It’s the big day! The day to make the flute. Again I’m up at the crack of dawn – I interview Martin before breakfast – it seems this is the time when he’s clear in his head. At breakfast we get talking to Lara, a woman from Colorado in the States who is travelling through Uganda and Tanzania researching wildlife and conservation projects, turns out she also plays the celtic harp. She’s really interested in what we are doing so when James arrives, I invite her to join us for the day, we have so many cross-over interests, and it turns out she became a very useful member of our team, taking photos for us throughout the day.
So this is it – we arrive at Mwenge and Focus leads us to an undercover area where shortly a group of twenty or so carvers come to see what’s going on. Martin starts the proceedings by playing the flute he has brought with him. The carvers are delighted and cheer when he finishes, everyone is so interested to see a flute made from mpingo, although they use mpingo daily it’s not used for musical instruments here. So Martin gets to work explaining how it is made, and the carvers assist with the laborious task of making the flute by hand. Along the way there are many questions, people seem interested to know if they can make the flute here and how much it sells for. They are impressed with Martins craftsmanship and some say they are surprised to see a European man working with his hands, it seems many thought everyone wore suits and worked in offices. Martin is equally impressed with their craftsmanship and by lunch the outer body of the flute is being turned, the man operates the device with his feet and a large bow, he is working with great accuracy.
After lunch the precision work of making the blow-hole and the fingerholes begins, many of the carvers see that this is the problematic part as you have to be able to know the notes and hear the tuning. Martin agrees that the carvers would need to learn to play the flute, lots of the carvers take it in turn to try, there is one tribe who make flutes from bamboo and they get quite a good sound. Around 4pm the final adjustments to the flute are made and the flute it finished. It’s by no means perfect and probably wouldn’t sell to Martin’s customers but as a first attempt it is very good, and the sound it fantastic.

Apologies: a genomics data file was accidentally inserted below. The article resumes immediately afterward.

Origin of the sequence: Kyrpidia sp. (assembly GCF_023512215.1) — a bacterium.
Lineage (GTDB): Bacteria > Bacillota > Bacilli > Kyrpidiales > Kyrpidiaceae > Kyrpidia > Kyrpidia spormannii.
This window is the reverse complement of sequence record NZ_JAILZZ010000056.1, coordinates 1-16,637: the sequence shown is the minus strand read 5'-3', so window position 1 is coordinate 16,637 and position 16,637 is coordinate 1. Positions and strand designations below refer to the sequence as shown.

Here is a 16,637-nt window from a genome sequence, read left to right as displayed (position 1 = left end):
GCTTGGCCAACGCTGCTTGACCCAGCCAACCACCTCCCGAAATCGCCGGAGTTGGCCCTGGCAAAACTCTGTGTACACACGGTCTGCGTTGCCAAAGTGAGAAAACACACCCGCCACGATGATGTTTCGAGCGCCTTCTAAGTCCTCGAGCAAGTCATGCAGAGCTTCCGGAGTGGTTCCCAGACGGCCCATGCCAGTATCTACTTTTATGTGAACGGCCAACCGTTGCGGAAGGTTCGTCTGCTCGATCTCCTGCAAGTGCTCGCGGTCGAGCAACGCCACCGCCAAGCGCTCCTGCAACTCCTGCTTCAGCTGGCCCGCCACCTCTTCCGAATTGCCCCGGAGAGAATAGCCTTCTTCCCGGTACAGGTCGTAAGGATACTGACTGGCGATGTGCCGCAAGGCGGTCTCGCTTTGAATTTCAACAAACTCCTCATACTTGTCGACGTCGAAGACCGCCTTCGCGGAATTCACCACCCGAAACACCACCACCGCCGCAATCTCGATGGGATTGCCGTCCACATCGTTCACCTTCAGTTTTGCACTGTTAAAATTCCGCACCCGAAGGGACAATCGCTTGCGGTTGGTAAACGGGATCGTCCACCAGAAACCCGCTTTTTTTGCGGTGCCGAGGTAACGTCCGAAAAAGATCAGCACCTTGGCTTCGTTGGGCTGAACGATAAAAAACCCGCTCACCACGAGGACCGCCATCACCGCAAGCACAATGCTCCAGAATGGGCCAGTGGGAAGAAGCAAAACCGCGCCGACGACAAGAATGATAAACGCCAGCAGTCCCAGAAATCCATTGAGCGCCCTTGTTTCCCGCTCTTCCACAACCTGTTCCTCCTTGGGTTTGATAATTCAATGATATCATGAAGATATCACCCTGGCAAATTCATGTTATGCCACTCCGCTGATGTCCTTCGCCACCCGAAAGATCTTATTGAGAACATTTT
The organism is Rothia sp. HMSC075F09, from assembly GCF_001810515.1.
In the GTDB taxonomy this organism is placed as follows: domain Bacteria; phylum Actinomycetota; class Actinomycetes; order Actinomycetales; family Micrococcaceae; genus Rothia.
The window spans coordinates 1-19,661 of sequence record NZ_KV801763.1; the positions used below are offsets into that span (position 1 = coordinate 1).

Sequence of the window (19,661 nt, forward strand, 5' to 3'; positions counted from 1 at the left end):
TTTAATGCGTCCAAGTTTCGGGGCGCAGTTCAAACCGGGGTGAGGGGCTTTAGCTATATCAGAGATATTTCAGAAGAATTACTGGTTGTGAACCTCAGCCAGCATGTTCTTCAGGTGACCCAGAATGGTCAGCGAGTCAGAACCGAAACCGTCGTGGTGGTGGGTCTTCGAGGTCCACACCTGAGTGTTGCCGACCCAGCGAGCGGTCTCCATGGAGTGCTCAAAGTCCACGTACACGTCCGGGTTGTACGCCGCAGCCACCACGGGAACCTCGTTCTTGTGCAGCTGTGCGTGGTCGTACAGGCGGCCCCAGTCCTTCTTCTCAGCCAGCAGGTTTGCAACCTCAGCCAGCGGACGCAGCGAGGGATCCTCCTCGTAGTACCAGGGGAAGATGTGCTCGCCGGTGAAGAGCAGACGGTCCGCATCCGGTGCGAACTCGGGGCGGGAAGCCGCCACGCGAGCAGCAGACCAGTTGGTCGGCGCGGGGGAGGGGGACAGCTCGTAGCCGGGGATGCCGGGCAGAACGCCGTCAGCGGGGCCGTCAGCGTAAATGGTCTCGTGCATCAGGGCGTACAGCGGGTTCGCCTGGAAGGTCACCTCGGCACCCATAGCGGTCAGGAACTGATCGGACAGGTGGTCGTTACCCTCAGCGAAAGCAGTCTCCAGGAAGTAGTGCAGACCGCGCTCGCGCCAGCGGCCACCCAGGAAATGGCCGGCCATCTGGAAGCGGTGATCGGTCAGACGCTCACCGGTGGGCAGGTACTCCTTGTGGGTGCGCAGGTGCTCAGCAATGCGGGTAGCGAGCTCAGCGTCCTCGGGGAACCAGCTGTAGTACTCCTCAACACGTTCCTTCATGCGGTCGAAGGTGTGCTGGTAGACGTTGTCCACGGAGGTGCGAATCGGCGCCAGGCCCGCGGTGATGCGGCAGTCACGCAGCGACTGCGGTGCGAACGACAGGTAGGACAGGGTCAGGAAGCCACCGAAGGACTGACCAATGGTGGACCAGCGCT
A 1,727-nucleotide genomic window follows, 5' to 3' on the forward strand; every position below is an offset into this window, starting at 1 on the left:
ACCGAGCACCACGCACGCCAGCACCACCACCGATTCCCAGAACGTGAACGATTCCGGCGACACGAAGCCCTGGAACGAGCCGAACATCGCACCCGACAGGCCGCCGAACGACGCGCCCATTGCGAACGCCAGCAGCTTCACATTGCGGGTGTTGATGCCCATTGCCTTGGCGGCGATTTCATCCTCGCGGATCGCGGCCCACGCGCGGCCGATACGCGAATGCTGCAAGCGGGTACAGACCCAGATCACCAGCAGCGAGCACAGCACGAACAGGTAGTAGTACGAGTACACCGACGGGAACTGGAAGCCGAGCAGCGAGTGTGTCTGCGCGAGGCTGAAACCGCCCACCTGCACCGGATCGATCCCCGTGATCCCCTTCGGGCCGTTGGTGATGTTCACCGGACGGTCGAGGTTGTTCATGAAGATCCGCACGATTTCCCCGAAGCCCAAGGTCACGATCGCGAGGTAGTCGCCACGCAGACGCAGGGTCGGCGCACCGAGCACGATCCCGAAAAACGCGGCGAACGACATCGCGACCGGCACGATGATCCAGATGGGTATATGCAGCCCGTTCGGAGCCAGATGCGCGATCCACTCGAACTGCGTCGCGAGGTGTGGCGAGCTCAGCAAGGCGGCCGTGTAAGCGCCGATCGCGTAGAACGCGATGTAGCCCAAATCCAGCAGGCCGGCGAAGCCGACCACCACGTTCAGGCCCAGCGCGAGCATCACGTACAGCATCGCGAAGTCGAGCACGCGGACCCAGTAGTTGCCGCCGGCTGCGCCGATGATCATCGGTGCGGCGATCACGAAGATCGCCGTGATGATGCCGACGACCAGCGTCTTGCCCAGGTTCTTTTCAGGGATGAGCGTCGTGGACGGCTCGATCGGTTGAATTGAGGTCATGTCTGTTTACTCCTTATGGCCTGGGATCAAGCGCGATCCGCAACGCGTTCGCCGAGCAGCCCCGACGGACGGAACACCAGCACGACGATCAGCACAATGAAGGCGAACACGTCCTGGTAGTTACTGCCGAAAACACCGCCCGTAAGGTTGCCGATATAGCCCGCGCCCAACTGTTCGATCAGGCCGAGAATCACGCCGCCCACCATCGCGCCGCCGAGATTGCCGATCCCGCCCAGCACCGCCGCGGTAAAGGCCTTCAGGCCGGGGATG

It’s a brilliant achievement, everyone is delighted. Focus has arranged for a drumming group to come and perform which is a great way to end the day. Martin makes a gift to the carvers of some of the tools he has brought with him and also the flute that has been made. We leave the remaining pieces of mpingo with them and they are going to make some carvings for us to take home which we will pickup on our way home at the end of the week.
So we leave mwenge and head for a bar by the ocean to relax, celebrate and reflect. I interview James to get his view of the whole process, he has been instrumental in making this happen, and it is our last day with him as tomorrow we are travelling to Kilwa Masoko, where the Mpingo Conservation is based. Both Martin and I are really sad to be saying goodbye to James, he has become a good friend in such a short space of time.